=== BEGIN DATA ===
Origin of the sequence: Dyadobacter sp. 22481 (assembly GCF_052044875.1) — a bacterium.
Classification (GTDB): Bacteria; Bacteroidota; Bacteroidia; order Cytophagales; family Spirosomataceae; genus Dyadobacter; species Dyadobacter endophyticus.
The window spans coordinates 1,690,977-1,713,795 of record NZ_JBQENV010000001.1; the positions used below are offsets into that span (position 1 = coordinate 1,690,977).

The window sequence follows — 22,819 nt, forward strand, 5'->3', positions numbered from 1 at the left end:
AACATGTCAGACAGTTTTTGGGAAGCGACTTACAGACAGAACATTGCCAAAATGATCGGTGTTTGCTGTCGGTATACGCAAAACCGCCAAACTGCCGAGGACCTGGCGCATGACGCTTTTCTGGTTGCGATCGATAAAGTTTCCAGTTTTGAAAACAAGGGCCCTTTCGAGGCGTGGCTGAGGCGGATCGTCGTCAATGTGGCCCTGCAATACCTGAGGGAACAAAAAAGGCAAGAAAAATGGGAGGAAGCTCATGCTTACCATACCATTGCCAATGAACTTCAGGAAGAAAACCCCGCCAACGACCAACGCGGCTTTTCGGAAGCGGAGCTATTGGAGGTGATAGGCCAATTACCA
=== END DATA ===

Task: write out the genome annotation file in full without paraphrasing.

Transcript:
Origin of the sequence: Dyadobacter sp. 22481 (assembly GCF_052044875.1) — a bacterium.
Classification (GTDB): Bacteria; Bacteroidota; Bacteroidia; order Cytophagales; family Spirosomataceae; genus Dyadobacter; species Dyadobacter endophyticus.
The window spans coordinates 1,690,977-1,713,795 of record NZ_JBQENV010000001.1; the positions used below are offsets into that span (position 1 = coordinate 1,690,977).

The window sequence follows — 22,819 nt, forward strand, 5'->3', positions numbered from 1 at the left end:
AACATGTCAGACAGTTTTTGGGAAGCGACTTACAGACAGAACATTGCCAAAATGATCGGTGTTTGCTGTCGGTATACGCAAAACCGCCAAACTGCCGAGGACCTGGCGCATGACGCTTTTCTGGTTGCGATCGATAAAGTTTCCAGTTTTGAAAACAAGGGCCCTTTCGAGGCGTGGCTGAGGCGGATCGTCGTCAATGTGGCCCTGCAATACCTGAGGGAACAAAAAAGGCAAGAAAAATGGGAGGAAGCTCATGCTTACCATACCATTGCCAATGAACTTCAGGAAGAAAACCCCGCCAACGACCAACGCGGCTTTTCGGAAGCGGAGCTATTGGAGGTGATAGGCCAATTACCA